Some tips on advantage places and the end result:
If your closest park is like ours, the challenge is gone after about 10 minutes. I’m not complaining because it has all the usual stuff, a couple ball parks, things for the kids to play on like a slide etc.; but almost every park has the same stuff. It means you have to get pretty “creative” in not only your thinking but how you handle the creation you have pondered. What I wanta do is give you some suggestions that will get the unusual picture the rest haven’t thought of yet. Remember, we are working with memories and how to improve the picture for those special memories. You have to be creative and do the unusual to get the picture no one else thought of.
Remember my earlier comments about the architect that was fascinated by a ceiling in a building he was in. He grabbed his camera, and lying face up he was shooting straight up at the ceiling, getting pictures. His wife was fortunately with him and making sure some lady didn’t get too close for one of those very embarrassing shots.
He can’t be shorted for his creation thinking. In fact, I think he was really on top of the creative process. Many folks would try to stretch their neck back and back trying to shoot straight up, and getting lousy results for all the trouble, but he knew what he wanted and did it. His wife was doing (for him) the “common sense results” and protecting his knickers from a possible law suit and maybe a black eye from a narrow-minded husband.
Believe it or not, but the park is one of the best places to get interesting shots of interesting subjects and offers some very interesting challenges as well. Lots of folks just point and shoot, and expect some salvageable pictures as the end result. You do that a couple times, realize the wasted time and effort and give up.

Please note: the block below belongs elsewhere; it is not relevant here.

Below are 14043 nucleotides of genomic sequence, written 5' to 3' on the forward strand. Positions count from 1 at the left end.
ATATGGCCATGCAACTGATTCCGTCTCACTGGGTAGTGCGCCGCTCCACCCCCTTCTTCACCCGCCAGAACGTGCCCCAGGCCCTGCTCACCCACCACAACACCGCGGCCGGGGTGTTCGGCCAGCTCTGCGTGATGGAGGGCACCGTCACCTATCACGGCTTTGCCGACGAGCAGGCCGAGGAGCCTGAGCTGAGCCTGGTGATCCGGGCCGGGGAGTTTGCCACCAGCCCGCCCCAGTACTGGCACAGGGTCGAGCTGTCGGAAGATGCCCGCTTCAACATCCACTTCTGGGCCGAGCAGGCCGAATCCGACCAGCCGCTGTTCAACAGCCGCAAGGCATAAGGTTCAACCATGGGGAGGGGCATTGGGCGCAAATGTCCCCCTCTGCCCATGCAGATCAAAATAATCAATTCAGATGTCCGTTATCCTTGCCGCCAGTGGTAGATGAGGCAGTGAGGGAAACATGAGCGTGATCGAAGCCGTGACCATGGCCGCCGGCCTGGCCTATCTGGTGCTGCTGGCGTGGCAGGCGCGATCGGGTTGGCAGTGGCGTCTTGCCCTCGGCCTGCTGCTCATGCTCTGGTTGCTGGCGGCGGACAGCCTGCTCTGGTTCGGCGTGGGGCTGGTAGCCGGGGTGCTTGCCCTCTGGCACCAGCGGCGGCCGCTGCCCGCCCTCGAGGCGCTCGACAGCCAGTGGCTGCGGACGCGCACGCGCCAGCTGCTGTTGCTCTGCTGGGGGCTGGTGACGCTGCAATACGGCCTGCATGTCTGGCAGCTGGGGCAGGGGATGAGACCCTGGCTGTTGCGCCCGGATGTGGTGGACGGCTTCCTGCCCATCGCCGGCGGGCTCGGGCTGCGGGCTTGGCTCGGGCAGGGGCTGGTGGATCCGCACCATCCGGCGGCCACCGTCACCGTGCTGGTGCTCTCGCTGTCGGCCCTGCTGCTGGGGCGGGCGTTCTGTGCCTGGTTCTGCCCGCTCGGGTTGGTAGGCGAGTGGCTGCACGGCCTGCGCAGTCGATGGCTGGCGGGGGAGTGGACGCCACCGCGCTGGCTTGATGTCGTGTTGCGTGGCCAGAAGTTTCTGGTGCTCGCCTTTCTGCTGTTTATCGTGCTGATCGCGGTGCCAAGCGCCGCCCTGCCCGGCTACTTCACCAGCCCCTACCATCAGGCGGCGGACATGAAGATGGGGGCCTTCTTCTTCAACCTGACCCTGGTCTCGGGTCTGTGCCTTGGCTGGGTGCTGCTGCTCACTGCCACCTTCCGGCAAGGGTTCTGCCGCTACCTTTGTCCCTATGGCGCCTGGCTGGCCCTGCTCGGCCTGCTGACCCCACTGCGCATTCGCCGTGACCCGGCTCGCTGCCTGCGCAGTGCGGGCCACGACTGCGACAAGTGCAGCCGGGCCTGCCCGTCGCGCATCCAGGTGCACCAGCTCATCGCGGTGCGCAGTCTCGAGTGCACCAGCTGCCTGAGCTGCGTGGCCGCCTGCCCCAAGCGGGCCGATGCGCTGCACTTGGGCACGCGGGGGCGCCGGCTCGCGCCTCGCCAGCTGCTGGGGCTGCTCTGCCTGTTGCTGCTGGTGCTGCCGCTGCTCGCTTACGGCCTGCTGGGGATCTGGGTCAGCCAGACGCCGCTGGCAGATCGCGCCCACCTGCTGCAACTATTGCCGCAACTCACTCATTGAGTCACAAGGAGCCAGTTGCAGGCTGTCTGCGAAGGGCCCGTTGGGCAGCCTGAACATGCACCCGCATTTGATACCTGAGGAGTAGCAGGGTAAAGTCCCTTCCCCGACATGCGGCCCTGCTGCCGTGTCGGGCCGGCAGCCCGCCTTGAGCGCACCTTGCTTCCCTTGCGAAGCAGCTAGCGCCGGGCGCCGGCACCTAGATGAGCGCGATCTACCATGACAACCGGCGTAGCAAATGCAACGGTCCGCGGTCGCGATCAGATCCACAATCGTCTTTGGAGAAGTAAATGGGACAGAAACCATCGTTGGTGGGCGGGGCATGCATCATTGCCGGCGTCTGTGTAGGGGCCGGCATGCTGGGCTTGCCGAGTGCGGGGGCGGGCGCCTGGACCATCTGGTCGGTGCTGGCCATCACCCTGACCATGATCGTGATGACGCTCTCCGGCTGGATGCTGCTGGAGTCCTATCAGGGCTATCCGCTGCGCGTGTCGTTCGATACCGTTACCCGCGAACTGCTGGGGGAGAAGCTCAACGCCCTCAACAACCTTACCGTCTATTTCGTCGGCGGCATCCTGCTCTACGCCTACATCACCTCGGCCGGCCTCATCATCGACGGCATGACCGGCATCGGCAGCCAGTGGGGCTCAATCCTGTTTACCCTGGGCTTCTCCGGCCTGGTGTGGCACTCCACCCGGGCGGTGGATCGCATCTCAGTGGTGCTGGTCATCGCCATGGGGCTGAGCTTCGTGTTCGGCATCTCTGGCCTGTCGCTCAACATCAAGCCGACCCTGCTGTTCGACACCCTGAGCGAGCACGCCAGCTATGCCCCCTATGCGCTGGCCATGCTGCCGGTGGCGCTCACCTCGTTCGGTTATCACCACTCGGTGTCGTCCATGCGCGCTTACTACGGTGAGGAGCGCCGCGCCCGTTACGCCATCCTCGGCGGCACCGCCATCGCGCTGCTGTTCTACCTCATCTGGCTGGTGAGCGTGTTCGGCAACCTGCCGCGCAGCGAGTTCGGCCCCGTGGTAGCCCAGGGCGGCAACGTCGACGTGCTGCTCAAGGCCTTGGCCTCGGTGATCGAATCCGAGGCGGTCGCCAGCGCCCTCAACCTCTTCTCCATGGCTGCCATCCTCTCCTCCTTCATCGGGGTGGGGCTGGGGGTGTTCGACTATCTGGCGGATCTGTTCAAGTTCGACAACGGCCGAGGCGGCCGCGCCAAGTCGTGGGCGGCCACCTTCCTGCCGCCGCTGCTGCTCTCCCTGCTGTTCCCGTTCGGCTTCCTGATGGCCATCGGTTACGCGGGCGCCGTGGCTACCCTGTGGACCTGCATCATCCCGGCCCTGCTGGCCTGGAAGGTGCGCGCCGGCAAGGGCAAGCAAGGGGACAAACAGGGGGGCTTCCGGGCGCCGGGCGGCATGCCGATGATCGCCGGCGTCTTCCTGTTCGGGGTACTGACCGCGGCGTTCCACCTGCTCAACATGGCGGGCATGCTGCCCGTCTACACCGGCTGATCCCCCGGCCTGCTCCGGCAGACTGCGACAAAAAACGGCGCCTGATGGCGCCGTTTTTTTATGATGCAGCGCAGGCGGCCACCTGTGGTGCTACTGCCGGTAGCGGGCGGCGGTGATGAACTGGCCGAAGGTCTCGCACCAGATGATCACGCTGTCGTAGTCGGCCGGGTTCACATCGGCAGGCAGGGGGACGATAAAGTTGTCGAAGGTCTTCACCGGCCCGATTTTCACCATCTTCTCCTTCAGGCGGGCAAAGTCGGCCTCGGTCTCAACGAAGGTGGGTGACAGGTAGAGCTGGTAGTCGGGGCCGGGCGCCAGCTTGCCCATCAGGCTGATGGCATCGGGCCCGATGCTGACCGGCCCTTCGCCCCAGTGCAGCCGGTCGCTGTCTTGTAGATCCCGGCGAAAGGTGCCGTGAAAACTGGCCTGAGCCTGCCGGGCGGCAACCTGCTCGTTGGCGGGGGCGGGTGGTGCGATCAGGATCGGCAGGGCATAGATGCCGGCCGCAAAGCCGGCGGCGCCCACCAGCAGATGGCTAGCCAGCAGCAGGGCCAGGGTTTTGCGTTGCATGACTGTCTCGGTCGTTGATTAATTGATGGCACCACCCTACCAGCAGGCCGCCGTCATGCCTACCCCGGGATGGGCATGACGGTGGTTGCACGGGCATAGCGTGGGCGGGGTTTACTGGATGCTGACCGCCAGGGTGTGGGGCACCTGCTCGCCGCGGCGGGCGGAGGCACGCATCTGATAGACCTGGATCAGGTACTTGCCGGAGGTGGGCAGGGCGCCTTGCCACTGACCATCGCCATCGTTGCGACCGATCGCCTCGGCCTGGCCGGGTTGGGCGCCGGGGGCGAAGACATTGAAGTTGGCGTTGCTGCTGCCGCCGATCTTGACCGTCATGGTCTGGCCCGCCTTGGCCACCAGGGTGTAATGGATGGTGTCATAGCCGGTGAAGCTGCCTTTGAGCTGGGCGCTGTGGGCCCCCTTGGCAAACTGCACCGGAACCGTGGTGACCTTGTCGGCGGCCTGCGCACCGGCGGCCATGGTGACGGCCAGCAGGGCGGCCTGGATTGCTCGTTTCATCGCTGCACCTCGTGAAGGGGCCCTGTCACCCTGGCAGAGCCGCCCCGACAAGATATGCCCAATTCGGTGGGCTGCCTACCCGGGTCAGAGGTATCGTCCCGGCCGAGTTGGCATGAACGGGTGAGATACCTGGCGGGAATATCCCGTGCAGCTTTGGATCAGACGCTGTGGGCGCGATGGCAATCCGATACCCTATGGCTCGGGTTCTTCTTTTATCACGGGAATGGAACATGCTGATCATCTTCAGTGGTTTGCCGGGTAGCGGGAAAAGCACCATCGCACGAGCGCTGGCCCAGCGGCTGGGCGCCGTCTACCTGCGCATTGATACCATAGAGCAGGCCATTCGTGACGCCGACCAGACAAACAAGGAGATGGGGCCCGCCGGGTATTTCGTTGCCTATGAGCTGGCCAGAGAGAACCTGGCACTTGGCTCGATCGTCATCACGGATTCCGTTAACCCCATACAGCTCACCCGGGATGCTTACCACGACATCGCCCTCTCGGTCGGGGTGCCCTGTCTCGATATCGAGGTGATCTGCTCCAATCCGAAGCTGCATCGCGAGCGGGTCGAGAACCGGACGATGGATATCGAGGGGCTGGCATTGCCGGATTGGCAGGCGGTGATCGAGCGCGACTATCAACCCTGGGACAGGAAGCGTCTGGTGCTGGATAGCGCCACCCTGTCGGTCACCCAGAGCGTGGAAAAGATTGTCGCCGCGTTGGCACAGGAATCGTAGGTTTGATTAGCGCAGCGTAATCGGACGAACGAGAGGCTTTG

Parks are usually green with a few trees. OK, you already knew that one. How about this? All trees are different with different leaves or shrubs here and there, maybe the flower garden is in bloom (yawn). Gotta do better than that.
You did take a chair with you, didn’t you? Use the chair as a prop by having a bottle of water (or something) in the arm and a book face down and open. That shows someone was setting there, reading and enjoying the book. Still not enough, but getting there.
Place the chair rather remotely but have maybe the “rest” rooms way off in the distance. Using different angles, you are now implying that someone has been reading but taken a special break and will be back. No good? How about your subject just standing and stretching in front of the chair? Maybe you’re on to something. I don’t think you’re done, but you do now have something to work with. Experiment – You’re getting there!
Did you bring a partner with you, someone that you can share the afternoon with? Good, you also brought another chair, so get it in the picture and put your partner in it, very relaxed to the point of being asleep. Looking good, but one thing is missing. You need a hat to cover the eyes and most of the face. A white cowboy had would probably look best, but any hat will work well. Now you have the chair with the book next to your sleeping partner. Much better, because you still have the park environment but now you have something else to fuel the memory. You could get the sleeping shot on a blanket under the tree, but everyone does that one, so try for a different pose.
Now, we have the prop and with it comes the hard work on your part. Be prepared to get 20 or maybe more shots from all different angles. Get on your knees, lay on your belly, stand here or over there, get all angles, views and perspectives.
While your there, lay on the ground and get some pictures straight up through the trees. It could be very interesting because shadows can create some interesting formations. You might also consider one of the picnic tables some way, keep your mind working. You’re working with memories, so be relaxed, but you will still have to be a little creative or the picture will fail. You still must be odd and different for the picture to have any special meaning.
You might get lucky while you’re there and get a couple action shots like maybe a couple dogs running and playing. Be aware of your surroundings and keep your eyes open and mind engaged.
Does your park have any water? Please go to my blog about using shadows, images from reflections or including other images in your pictures. Also, I try to shoot either early in the morning or later in the evening to get the softer sunlight. Consider your time of day. Just shoot the photos, a hellava lot of photos.
(Guess how long we stayed)
Remember the Colors, Shapes, Patterns, Perspective, People, Activity and play, and respect for the Wildlife.
If your park just doesn’t have ANY of the above, well, start looking for another opportunity, but keep it in mind!